Seventy was established in 1904 for the express purpose of combating corruption in Philadelphia. We played a major role in the adaptation of civil-service reform and the passage of the 1919 and 1951 Home Rule Charters.

In this century, Seventy led the fight to defend campaign finance limits, a fight that went all the way to the Supreme Court, thanks to a lawsuit we initiated. Our battle against pay-to-play politics in Philadelphia helped turn the ideas of better government and fair elections into a movement. Most recently, Seventy has called for the elimination of the elected City Commissioners, antiquated "row" offices which we called attention to in a 2009 Needless Jobs report. The outmoded and opaque Clerk of Quarter Sessions, also targeded in the report, was abolished in 2010.

Seventy also championed the creation of the city’s Ethics Board and the enactment of a lobbyist registration and disclosure law. And our constant criticism of ultra-rich DROP pension payouts to elected city officials resulted in wholesale turnover in City Council in the next election and a change in state law.

The Committee of Seventy is joining the call made this week by the Philadelphia Coalition for Affordable Communities for the City Controller to conduct a review of city land sales. Reporting by the Inquirer and Daily News confirm the continuation of City Council’s problematic role in land disposition, a longtime concern for Seventy. Read More...

Filed under: press release

David Thornburgh chats with Jeremy Nowak and Bruce Katz, authors of a new book called "The New Localism." Their thesis: Many American cities have more things going for them than they seem to realize - untapped wealth and assets that could enable them to address many of their challenges.  Read More...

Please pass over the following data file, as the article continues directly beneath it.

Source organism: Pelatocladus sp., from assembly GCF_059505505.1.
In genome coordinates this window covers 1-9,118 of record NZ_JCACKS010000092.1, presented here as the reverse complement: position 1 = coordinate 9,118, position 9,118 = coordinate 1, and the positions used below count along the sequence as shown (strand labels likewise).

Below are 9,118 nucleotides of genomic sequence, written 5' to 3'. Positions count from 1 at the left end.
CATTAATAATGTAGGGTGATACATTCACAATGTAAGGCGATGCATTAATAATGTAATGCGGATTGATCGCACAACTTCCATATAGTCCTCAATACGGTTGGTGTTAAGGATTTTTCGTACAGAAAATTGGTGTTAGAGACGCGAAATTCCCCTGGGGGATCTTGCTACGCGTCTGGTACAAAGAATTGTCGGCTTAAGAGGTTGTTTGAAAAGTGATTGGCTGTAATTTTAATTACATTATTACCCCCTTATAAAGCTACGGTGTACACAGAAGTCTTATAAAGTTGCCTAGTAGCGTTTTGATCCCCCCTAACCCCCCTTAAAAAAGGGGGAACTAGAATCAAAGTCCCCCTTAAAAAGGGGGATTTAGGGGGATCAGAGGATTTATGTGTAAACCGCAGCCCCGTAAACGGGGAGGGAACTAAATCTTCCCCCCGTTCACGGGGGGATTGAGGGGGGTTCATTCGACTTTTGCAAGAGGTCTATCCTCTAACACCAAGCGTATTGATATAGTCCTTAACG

Filed under: 20 by Seventy

The Committee of Seventy is delighted that the Pennsylvania Supreme Court today confirmed what the state’s voters sense whenever they enter the booth to cast votes for Congress: Pennsylvania’s gerrymandered congressional map is rigged to deny them fair, meaningful ballot choices. Read More...

Filed under: press release

But the voice of the people must be heard.  Later this year the Committee of Seventy will launch a statewide public mapping competition called Draw the Lines, which will put in the hands of any Pennsylvanian the same data and digital pens that now only the political operatives control. Read More...
The Committee of Seventy today announced its support of the May 16 ballot question that, if approved, would amend the Philadelphia Home Rule Charter to allow certain city contracts to be awarded through a “best value” process instead of to the “lowest responsible bidder.”  Read More...

Filed under: press release